5 Things to Know About Cost Sharing Subsidies
How the executive presidential order impacts the Marketplace
On Friday, October 13, 2017, President Donald Trump made an announcement that the federal government will no longer fund cost-sharing subsidies. Although the announcement does not have a big impact on individuals who purchase ACA plans, there are a few misconceptions about what the announcement means for those who currently have ACA plans. One of the biggest misconceptions is how removing subsidies will impact Americans insured through an ACA plan. Therefore, here are 5 key things to know about the announcement.
Cost-sharing subsidies are not tax credits. When people choose to have a plan through the Affordable Care Act, the person can qualify for a tax credit. This tax credit is determined from the yearly income a household makes. If an individual makes less than 400% of the Federal Poverty Line (approximately $96,000 for a family of 4), then the individual would be eligible for tax credits. The tax credits would limit the cost of ACA health insurance to about 10% of the adjusted gross income of the household. Tax credits are applied to the gross premium amount of an ACA plan, in order to make the insurance coverage more affordable for the insured.
With Trump’s announcements and related media coverage, it was assumed that tax credits would be removed through this announcement. Tax credits, however, are not affected. The only way individuals’ tax credits would be removed is if their household makes more than the threshold to qualify for tax credits. Individuals on the plans can still get this tax credit in order to make ACA plans around 10% of the household’s adjusted gross income.
Cost-sharing subsidies are supplements that are provided as a subsidy to reduce ACA plan deductibles and out of pocket maximums. Cost-sharing subsidies applied to individuals making less than 250% of the Federal Poverty Line (approximately $60,000 for a family of 4). Previously, the government reimbursed the insurance carrier for the subsidy it is legally required to give to the individual insured.
President Donald Trump has decided the federal government will no longer reimburse this subsidy. Although the federal government is no longer providing this assistance, the law still requires health insurance companies to honor cost-sharing subsidies. Therefore, those who previously received cost-sharing subsidies will still receive those subsidies, but the government will not be reimbursing the insurance companies for these subsidies like it has done previously.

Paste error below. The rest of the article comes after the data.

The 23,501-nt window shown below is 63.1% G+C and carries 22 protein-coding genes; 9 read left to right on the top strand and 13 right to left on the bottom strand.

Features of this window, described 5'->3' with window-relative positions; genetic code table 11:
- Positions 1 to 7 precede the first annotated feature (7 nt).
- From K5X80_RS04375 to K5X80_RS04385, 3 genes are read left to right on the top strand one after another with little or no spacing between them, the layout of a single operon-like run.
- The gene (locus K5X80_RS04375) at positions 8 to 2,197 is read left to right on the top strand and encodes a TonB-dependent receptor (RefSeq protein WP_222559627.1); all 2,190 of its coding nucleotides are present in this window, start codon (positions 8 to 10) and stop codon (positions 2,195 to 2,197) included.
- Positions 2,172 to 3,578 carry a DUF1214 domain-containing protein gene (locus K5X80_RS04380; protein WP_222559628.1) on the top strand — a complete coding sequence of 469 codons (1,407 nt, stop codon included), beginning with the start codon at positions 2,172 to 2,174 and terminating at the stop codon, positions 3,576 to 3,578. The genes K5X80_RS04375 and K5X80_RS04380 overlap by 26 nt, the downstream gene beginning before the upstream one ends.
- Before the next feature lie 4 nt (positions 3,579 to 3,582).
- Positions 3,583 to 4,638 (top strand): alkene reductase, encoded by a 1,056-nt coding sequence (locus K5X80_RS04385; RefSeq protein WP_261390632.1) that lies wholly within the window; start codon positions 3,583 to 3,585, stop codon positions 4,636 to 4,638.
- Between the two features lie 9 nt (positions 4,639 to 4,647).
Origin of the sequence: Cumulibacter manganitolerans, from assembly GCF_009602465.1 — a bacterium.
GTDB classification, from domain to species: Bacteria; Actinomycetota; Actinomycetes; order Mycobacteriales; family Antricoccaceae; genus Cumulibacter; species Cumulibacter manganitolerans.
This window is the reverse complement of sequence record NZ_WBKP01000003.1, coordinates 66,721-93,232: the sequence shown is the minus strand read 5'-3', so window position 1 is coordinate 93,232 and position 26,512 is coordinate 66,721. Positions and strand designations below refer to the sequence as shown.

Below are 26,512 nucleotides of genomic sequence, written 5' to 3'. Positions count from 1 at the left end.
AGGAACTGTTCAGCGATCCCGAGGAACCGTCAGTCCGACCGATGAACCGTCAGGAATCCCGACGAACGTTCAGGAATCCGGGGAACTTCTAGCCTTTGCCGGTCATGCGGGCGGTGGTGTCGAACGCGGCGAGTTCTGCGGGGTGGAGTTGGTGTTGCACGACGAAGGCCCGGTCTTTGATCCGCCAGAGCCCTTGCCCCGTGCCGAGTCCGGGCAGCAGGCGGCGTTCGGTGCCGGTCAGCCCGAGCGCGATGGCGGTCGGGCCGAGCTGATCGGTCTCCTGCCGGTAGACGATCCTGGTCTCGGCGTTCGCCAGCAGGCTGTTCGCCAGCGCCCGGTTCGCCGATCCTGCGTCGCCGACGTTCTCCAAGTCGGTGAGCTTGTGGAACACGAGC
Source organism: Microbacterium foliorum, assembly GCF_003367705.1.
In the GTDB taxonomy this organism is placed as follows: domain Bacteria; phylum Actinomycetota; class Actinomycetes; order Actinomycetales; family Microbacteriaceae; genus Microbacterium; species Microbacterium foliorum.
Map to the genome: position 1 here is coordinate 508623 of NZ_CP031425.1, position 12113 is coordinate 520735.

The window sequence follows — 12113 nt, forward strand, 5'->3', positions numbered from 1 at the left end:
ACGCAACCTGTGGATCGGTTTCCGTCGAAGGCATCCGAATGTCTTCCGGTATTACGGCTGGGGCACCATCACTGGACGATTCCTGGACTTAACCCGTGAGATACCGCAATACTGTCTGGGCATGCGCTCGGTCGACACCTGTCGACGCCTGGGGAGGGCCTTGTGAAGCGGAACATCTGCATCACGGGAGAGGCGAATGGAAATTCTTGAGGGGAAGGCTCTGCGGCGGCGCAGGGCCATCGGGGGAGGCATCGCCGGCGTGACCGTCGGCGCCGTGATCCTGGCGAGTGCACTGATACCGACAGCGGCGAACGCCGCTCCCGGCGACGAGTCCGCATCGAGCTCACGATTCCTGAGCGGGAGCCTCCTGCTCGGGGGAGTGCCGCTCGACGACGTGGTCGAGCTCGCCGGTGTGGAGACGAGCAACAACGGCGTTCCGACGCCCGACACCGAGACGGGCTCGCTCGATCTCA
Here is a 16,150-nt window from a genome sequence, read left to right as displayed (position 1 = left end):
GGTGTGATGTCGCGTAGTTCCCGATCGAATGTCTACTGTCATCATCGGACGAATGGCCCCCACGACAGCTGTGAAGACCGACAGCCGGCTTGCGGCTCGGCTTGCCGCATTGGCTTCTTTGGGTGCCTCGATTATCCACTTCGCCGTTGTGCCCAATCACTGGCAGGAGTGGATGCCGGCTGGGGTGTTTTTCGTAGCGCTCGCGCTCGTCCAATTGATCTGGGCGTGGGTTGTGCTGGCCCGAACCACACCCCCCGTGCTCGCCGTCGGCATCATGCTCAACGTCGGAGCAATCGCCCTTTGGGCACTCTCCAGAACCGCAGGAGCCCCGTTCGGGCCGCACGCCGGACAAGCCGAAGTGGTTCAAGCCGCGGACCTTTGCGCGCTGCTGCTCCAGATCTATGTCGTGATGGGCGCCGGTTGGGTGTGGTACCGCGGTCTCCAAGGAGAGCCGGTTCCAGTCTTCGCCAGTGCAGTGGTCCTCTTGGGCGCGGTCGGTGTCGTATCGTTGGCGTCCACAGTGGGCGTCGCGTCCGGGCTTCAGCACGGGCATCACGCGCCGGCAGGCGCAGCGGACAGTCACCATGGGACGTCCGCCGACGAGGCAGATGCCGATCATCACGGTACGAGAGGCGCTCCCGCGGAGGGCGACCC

Change in Premiums
With the cost-sharing subsidies not being funded by the government, this means that insurance companies will have more cost to them. More cost to insurance companies has a direct correlation with insurance premiums; since the cost of the plan will increase for the insurance company, it will also increase for the individuals. This may sound unsettling, but the individual will not see much of a change if they already receive tax credits. Since tax credits are provided to help individuals not pay more than 10% of their adjusted gross income for health insurance, the net cost of insurance premiums to the individual will be similar to previous rates.
For example, if a plan previously cost $1,000 per month and an individual got a tax credit of $500 because of their income, their net premium per month was $500. If the plan increases, due to the change in subsidies, to $1,500 then the tax credits will be around $1,000 – leaving the net premium $500. This is because ACA plans cannot exceed a percentage of an individuals adjusted gross income; therefore, if the plan goes up but the individual makes the same amount of income per year, then the net premium will remain the same.
Broad Load State Change
Since government cost-sharing subsidies are not being provided and insurance companies need to make up for this, the extra cost will be allocated throughout plans. Broad Load states, such as Indiana, will spread the additional cost of insurance companies not receiving cost-sharing subsidies across all insurance plans. This means those receiving tax credits towards their monthly net premium will not see much impact across all plans (bronze, silver, and gold).
Silver Load State Change
Silver Load states, such as Illinois, will apply the additional cost of insurance companies not receiving cost-sharing subsidies across only silver insurance plans. As stated earlier, although silver plans gross premium costs will increase, the amount of tax credits will also increase to offset this increase in cost. This means those receiving tax credits towards their monthly net premium will not see much impact across silver plans and will actually see a decrease on all other plans (bronze, gold).